Today, I want to interact with ideas in two of James McGrath’s posts. The first one is from July, and the second one is more recent:
In the first post, Dr. McGrath essentially calls fundamentalists “kindergartners.” He gets criticism for that, and he even criticizes himself. But his definition of spiritual maturity is in the following quote:
But what if God has providentially placed in the Bible clues that are meant to lead you to eventually realize that what God wants from you is precisely what the loud voices of fundamentalism condemn: taking responsibility for your own actions, for your moral judgments, and learning to live with uncertainty, yet not without faith?
By “clues,” Dr. McGrath means “the fact that the Bible contains what appear to be differences of viewpoint, discrepancies, and in some cases apparently irreconcilable contradictions.”
My problem with this statement is that I don’t define spiritual maturity in that way. Everyone, from the strictest fundamentalist to the most adamant non-believer, has to take responsibility for his or her own actions. All of us live in the real world, where our actions have consequences. We all have to sleep in the bed that we made, in some way, shape, or form. That’s just life. So I can’t say that fundamentalists don’t take responsibility for their decisions, or that liberals do and are thus more mature. Everyone makes decisions and lives with their consequences.
Some choose to get their guidance from the Bible as they go through life, and they are not less mature than those who make up their morality as they go along. Most of us receive guidance from someone–counselors, family, friends, etc.–for we do not have all of the answers. Even Dr. McGrath says that there resources for those who want to follow the path of being honest about their religious doubts and questions.
Those who receive their moral guidance from a Bible they consider inerrant are not that bad off, in my opinion. They’re getting instruction about keeping their passions in check, and many of us know that passions can lead us where we don’t want to be! They are also hopefully learning how to be kinder, more loving, and generous.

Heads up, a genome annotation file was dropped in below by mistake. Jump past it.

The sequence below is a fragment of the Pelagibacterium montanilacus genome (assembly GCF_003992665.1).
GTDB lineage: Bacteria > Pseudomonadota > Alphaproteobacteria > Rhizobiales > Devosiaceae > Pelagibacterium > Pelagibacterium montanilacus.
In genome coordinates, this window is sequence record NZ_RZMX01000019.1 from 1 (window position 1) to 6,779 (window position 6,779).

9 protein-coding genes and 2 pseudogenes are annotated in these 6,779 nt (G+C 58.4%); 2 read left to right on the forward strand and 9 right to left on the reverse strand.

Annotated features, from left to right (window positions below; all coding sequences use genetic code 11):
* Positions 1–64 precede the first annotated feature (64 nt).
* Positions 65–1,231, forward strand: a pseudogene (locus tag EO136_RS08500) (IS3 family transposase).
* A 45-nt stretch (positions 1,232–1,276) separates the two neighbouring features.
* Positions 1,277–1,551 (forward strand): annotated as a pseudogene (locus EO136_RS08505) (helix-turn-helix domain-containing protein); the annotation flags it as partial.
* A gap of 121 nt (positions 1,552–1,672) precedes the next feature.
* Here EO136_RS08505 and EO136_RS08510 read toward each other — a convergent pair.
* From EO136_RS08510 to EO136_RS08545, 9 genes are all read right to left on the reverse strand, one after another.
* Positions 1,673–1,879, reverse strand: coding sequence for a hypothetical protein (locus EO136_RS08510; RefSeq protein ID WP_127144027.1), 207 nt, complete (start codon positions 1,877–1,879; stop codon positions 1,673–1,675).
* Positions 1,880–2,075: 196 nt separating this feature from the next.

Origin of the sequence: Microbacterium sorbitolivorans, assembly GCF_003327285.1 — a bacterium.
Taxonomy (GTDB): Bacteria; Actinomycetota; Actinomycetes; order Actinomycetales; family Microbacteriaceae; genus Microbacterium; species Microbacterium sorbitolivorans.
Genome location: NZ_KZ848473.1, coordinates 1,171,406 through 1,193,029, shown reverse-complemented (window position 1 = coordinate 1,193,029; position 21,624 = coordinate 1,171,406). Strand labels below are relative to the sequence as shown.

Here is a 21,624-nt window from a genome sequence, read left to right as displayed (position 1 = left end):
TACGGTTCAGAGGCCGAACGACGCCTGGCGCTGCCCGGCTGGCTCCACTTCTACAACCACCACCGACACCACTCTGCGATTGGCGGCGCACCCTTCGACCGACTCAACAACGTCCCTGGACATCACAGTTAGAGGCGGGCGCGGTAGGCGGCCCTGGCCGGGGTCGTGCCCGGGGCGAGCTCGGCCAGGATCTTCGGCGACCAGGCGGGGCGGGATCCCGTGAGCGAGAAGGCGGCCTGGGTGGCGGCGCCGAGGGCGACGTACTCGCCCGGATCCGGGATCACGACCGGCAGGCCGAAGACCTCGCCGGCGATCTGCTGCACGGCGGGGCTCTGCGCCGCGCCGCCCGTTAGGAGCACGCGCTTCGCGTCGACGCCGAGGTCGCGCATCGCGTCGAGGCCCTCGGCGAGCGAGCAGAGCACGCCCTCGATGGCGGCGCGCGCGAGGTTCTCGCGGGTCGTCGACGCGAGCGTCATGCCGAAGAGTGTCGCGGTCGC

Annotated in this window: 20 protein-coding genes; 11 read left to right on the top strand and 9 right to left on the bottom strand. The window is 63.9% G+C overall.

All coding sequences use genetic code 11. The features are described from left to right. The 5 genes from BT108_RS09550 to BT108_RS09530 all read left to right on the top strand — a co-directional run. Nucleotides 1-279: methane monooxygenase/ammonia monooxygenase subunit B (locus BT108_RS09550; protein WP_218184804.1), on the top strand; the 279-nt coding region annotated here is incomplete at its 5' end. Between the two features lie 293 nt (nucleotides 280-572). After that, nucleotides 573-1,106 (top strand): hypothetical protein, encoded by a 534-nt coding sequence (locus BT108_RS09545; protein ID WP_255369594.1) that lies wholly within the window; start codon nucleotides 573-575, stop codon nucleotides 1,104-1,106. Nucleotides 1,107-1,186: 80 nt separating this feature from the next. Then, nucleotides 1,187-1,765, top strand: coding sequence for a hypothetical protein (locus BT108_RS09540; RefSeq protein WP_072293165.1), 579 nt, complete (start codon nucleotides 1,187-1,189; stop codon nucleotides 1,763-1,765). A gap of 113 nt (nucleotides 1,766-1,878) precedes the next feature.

I also don’t think that “uncertainty” is a sign of spiritual maturity. If one person wants to acknowledge that there are contradictions in the Bible, and another seeks to harmonize them through any means he can find, the former is not necessarily better than the latter. I have met liberal Christians who lacked any ounce of humility. And I have encountered conservative Christians who are the warmest, most loving people I’ve met. I’ve experienced the reverse as well.
That’s why I like this quote from Dr. McGrath’s second post, which reviews Robin Meyers’ Saving Jesus from the Church: Meyers points out that neither claiming to believe the virgin birth as a sign of one’s faith, nor claiming not to believe it as a demonstration of one’s critical thinking, necessarily leads to “a changed heart or a self-sacrificing spirit” (p.37). In his own way, Meyers highlights the true sign of spiritual maturity: the fruit of the Spirit (e.g., love, joy, peace, patience, goodness, kindness, generosity, etc.).
UPDATE: The following comment McGrath made under his post, Inerrancy, Historicity, Maximalism and Minimalism, qualifies for me the picture that I paint above. McGrath does believe that God had something to do with the Bible and that it can offer people guidance. I may wrestle with his comment in a future post, but I just want to post it here so I can find it:
As for what I believe about the Bible, I believe that its authors in places set forth a vision of the good that is so high that even the Biblical authors themselves did not always live up to it. And I believe that, just because its authors were fallible human beings, that doesn’t mean that many of them did not have a life-transforming experience of that transcendent reality we (and they) refer to as God. Fallible human beings often have important things to say, and we should not demand perfection before we listen. But as Eric Reitan has emphasized in comments on another blog entry, when we come to believe that a text is inerrant, we use that as justification to stop listening to others that may have wise but fallible things to say, that we need to hear. And so I believe that the case for the Bible’s errancy, far from being opposed to a Christian reading thereof, can play an essential role in our coming to hear it for what it is: part of the ongoing dialogue that is Christianity, rather than the end of dialogue…
[W]hether that view is “high” enough is a subject on which many will differ. But one thing I’ve felt more and more strongly recently (and is one of the reasons I’ve been posting on the subjects I have) is this: it seems to me that a lot of us (myself included) prefer to debate the precise nature of the Bible’s inspiration/(in)fallibility/(in)errancy because discussing theology, history, and other subjects that are genuinely difficult, is still ultimately far less challenging than the challenge to sacrifice our lives for the sake of others. And so lately my sense of inadequacy as a Christian has nothing to do with my doctrinal precision, but my failure to sell all my CDs and use the money to feed some family that is starving.